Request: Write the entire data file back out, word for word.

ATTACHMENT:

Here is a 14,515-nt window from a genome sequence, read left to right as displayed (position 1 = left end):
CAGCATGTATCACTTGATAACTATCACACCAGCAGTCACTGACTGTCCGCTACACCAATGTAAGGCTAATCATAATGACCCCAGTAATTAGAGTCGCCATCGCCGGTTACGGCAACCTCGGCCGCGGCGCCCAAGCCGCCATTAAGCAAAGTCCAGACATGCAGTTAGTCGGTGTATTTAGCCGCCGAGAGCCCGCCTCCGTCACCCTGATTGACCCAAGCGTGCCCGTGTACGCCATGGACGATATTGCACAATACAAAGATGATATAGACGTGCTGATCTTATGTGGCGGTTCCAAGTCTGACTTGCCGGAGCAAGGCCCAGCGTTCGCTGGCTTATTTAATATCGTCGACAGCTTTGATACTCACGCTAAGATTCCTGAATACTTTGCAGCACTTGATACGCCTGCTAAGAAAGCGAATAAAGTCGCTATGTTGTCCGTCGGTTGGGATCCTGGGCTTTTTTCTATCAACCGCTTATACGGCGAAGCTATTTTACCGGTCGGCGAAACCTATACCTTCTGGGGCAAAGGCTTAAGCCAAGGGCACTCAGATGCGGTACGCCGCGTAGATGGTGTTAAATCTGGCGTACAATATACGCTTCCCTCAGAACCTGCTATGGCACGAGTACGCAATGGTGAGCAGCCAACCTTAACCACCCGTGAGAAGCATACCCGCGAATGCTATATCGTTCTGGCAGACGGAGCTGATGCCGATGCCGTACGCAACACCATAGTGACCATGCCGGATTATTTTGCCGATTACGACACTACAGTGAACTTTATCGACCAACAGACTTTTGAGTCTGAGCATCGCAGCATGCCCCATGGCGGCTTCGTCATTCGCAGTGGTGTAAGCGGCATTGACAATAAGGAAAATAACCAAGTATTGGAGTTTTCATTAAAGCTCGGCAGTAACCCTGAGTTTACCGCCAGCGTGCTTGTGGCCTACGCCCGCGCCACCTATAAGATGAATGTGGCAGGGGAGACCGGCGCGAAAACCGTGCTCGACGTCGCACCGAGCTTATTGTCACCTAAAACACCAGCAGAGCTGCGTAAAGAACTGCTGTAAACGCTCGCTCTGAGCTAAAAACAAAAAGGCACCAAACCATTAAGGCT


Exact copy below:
Here is a 14,515-nt window from a genome sequence, read left to right as displayed (position 1 = left end):
CAGCATGTATCACTTGATAACTATCACACCAGCAGTCACTGACTGTCCGCTACACCAATGTAAGGCTAATCATAATGACCCCAGTAATTAGAGTCGCCATCGCCGGTTACGGCAACCTCGGCCGCGGCGCCCAAGCCGCCATTAAGCAAAGTCCAGACATGCAGTTAGTCGGTGTATTTAGCCGCCGAGAGCCCGCCTCCGTCACCCTGATTGACCCAAGCGTGCCCGTGTACGCCATGGACGATATTGCACAATACAAAGATGATATAGACGTGCTGATCTTATGTGGCGGTTCCAAGTCTGACTTGCCGGAGCAAGGCCCAGCGTTCGCTGGCTTATTTAATATCGTCGACAGCTTTGATACTCACGCTAAGATTCCTGAATACTTTGCAGCACTTGATACGCCTGCTAAGAAAGCGAATAAAGTCGCTATGTTGTCCGTCGGTTGGGATCCTGGGCTTTTTTCTATCAACCGCTTATACGGCGAAGCTATTTTACCGGTCGGCGAAACCTATACCTTCTGGGGCAAAGGCTTAAGCCAAGGGCACTCAGATGCGGTACGCCGCGTAGATGGTGTTAAATCTGGCGTACAATATACGCTTCCCTCAGAACCTGCTATGGCACGAGTACGCAATGGTGAGCAGCCAACCTTAACCACCCGTGAGAAGCATACCCGCGAATGCTATATCGTTCTGGCAGACGGAGCTGATGCCGATGCCGTACGCAACACCATAGTGACCATGCCGGATTATTTTGCCGATTACGACACTACAGTGAACTTTATCGACCAACAGACTTTTGAGTCTGAGCATCGCAGCATGCCCCATGGCGGCTTCGTCATTCGCAGTGGTGTAAGCGGCATTGACAATAAGGAAAATAACCAAGTATTGGAGTTTTCATTAAAGCTCGGCAGTAACCCTGAGTTTACCGCCAGCGTGCTTGTGGCCTACGCCCGCGCCACCTATAAGATGAATGTGGCAGGGGAGACCGGCGCGAAAACCGTGCTCGACGTCGCACCGAGCTTATTGTCACCTAAAACACCAGCAGAGCTGCGTAAAGAACTGCTGTAAACGCTCGCTCTGAGCTAAAAACAAAAAGGCACCAAACCATTAAGGCT